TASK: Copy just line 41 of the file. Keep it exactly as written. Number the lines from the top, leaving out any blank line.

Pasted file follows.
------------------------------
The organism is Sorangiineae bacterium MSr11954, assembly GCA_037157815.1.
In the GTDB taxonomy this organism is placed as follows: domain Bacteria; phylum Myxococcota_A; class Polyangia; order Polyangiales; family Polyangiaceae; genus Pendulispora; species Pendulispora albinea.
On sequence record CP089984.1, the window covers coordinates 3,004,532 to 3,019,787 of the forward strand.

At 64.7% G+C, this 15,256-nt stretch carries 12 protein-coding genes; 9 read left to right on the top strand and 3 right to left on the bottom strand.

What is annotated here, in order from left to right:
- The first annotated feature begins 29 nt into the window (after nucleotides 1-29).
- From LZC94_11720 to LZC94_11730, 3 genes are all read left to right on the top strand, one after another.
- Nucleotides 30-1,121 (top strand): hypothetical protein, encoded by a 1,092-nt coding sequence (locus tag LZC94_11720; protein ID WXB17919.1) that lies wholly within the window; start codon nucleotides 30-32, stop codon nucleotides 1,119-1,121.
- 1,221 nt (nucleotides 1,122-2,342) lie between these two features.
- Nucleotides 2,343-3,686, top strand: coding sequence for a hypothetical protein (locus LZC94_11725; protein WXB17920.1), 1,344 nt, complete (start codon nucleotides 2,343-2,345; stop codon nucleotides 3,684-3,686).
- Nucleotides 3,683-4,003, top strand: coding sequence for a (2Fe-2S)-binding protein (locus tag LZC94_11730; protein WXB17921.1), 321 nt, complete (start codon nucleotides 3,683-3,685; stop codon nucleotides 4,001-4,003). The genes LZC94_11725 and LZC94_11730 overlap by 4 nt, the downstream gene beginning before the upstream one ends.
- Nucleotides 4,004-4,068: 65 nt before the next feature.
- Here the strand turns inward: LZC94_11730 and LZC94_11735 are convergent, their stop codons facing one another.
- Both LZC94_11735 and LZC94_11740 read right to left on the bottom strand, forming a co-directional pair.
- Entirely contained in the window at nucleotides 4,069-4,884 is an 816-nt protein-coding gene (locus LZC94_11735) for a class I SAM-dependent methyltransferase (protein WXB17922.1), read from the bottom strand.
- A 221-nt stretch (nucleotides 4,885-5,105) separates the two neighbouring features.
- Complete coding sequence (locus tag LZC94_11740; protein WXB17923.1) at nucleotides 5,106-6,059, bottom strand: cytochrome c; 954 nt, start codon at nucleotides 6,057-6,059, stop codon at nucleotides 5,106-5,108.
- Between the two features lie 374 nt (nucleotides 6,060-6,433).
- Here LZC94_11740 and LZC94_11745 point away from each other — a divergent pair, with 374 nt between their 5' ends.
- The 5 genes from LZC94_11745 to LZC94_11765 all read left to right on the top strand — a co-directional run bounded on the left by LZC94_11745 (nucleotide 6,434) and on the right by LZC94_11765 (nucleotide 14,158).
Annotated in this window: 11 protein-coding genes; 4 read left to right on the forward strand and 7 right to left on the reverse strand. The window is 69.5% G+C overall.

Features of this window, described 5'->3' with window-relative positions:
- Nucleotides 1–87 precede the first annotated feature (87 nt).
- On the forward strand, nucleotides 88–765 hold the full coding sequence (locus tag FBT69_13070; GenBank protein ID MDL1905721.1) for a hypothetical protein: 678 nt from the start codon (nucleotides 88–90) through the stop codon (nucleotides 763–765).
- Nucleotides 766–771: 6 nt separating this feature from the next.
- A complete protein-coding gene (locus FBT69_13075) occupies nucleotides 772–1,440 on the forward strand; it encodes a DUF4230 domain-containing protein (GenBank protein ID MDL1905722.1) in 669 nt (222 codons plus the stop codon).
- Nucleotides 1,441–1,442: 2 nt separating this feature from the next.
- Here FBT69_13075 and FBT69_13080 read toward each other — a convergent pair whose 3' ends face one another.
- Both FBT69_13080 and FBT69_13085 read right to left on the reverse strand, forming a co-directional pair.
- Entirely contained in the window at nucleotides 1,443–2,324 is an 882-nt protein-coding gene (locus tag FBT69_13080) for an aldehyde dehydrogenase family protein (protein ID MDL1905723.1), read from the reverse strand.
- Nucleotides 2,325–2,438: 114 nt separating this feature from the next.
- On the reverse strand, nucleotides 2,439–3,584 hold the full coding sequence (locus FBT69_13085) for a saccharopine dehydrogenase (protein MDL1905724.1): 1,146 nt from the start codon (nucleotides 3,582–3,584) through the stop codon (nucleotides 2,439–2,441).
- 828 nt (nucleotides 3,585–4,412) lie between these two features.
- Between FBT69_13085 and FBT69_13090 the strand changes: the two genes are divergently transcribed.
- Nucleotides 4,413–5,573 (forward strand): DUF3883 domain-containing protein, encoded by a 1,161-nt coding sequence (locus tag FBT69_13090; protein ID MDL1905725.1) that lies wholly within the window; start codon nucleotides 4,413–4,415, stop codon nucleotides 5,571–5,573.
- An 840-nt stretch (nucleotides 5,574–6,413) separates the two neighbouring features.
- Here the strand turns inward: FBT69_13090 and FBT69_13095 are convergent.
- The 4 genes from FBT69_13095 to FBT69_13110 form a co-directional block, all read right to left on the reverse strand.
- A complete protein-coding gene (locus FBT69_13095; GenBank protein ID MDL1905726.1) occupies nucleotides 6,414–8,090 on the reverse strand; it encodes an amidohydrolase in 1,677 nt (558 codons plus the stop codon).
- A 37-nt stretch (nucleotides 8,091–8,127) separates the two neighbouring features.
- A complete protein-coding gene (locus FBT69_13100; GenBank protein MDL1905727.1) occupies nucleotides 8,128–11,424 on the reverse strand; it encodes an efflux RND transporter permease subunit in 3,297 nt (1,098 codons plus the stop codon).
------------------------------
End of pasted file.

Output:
- A complete protein-coding gene (locus FBT69_13100; GenBank protein MDL1905727.1) occupies nucleotides 8,128–11,424 on the reverse strand; it encodes an efflux RND transporter permease subunit in 3,297 nt (1,098 codons plus the stop codon).